Consequently,this gives them levels of disposable income that members of the lower socialclasses do not have. Wealthier families tend to have a better quality of lifeand have more potential to reduce their health risks because they have greateropportunity to make positive health decisions. More disposable income meansthat wealthier people can invest in gym memberships and are more likely toexercise for leisure.
Although the lower classes tend to have more manualoccupations, this physical activity does not adequately effect theircardiorespiratory system for it to be beneficial and, after a hard day’s work,they are unlikely to want to partake in even more physical exercise (Knott,2015). Wealthier families are morelikely to have healthier diets as they can afford to buy better quality andmore nutritious foods, whilst poorer families tend to eat more fatty, processedand convenience foods. Studies have also linked lower socioeconomic groupswith heavier alcohol consumption and increased tobacco use. Research intoalcohol consumption of members of the adult population of Wales found thatparticipants from the most socially deprived areas were most likely to bingedrink. Suggested reasons for this are that people of low social class usealcohol as a coping mechanism to deal with the stresses of everyday life, andalso that cheap alcohol is more readily available in socially deprived areasdue to there being a higher density of alcohol outlets (Fone, et al., 2013). Whilst on clinical placement in a hospitalemergency department, it was observed that the majority of people who werereferred for ultrasound scans specifically to look for liver problems, werepeople of middle age who had alcohol dependencies.
Some were unemployed andothers had no fixed abode. The vast majority were unkempt and some were still underthe influence of alcohol at the time of the scan. All of them were found tohave varying degrees of fatty liver disease and cirrhosis.The cumulative effect of poor diet, inadequatephysical exercise, excessive alcohol consumption and tobacco use means thatbeing part of the lower social classes is related to increased risks ofobesity, heart disease, myocardial infarction, liver disease, diabetes andincreased susceptibility to certain cancers (BMA, 2011). PsychologicalFactors Psychological factors refer to the thoughts andfeelings that affect the functioning of the human mind (Reference, 2018).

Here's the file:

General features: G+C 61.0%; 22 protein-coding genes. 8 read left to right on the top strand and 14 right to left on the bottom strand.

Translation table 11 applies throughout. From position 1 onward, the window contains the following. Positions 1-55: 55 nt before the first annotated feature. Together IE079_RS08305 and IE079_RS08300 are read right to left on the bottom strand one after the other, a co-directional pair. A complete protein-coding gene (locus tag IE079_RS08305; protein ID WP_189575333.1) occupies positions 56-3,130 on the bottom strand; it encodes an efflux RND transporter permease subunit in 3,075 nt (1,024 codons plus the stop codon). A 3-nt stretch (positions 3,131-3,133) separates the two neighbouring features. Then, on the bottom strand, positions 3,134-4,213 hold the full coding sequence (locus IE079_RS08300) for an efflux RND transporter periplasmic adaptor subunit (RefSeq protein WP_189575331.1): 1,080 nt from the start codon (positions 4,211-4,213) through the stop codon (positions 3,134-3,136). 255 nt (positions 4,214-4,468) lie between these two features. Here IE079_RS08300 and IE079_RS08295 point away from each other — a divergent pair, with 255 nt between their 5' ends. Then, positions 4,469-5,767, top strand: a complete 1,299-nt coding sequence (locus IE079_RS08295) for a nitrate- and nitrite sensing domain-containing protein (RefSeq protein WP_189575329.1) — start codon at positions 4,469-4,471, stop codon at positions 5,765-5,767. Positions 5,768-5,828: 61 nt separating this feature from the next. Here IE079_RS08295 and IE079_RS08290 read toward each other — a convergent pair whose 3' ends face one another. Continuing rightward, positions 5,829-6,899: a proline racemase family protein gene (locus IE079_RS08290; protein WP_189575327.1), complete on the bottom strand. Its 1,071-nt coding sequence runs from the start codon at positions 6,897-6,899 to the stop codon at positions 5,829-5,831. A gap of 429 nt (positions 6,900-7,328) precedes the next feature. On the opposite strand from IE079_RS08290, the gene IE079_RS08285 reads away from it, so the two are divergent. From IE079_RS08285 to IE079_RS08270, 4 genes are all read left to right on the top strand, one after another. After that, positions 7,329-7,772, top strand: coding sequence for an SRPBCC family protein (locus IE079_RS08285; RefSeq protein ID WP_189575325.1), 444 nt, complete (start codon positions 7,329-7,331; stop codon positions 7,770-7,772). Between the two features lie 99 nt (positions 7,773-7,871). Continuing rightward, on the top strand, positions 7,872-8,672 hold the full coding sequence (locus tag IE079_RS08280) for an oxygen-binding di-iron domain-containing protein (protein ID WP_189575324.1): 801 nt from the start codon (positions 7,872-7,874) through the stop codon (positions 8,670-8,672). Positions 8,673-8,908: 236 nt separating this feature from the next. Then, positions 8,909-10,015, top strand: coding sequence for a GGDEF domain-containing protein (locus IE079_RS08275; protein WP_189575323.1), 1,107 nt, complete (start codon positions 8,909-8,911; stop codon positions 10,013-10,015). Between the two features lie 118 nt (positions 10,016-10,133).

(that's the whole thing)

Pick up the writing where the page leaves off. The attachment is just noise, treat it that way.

Thesefactors affect a person’s behaviour, attitude and decisions towards theirhealthcare. Psychological factors subconsciously influence how people deal withthe dynamics of different health issues during their lifetime. Physical illness and pain can have a profoundnegative impact on a person’s emotional wellbeing. Attending hospital inflictsadded stress onto a patient due to the unfamiliarity of the clinicalenvironment, particularly the technical equipment and surroundings of an imagingdepartment.
Anxiety is an important psychological factor that must beconsidered by radiography staff in order to get the best possible outcomes forthe patient (Ehrlich and Coakes, 2016). Service users undergoing radiographicexaminations for diagnostic purposes will have increased feelings of anxiety dueto the uncertainties of the outcome of their illness and fear of the unpleasantnature of certain radiographic procedures. A study carried out in 2011 onbehalf of the Radiological Society of North America assessed the levels ofdistress of women sitting in the waiting room of an imaging department. All wereattending for radiological procedures. The results showed that the women thatwere attending for diagnostic breast biopsy, and the women attending forinvasive treatment of malignant liver cancers and uterine fibroid treatment,experienced abnormal levels of perceived stress, depressed mood and negativeimpact of events. Interestingly however, it was only the women attending forbreast biopsies that experienced highly alleviated levels of anxiety. This suggests that the invasiveness of theprocedure has less influence on patient anxiety than the uncertainty of the testresults (Flory and Lang, 2011). The patients attending for treatment ratherthan diagnostics already knew that they had cancer or fibroids and so the fearof the unknown was not as influential on their emotional wellbeing.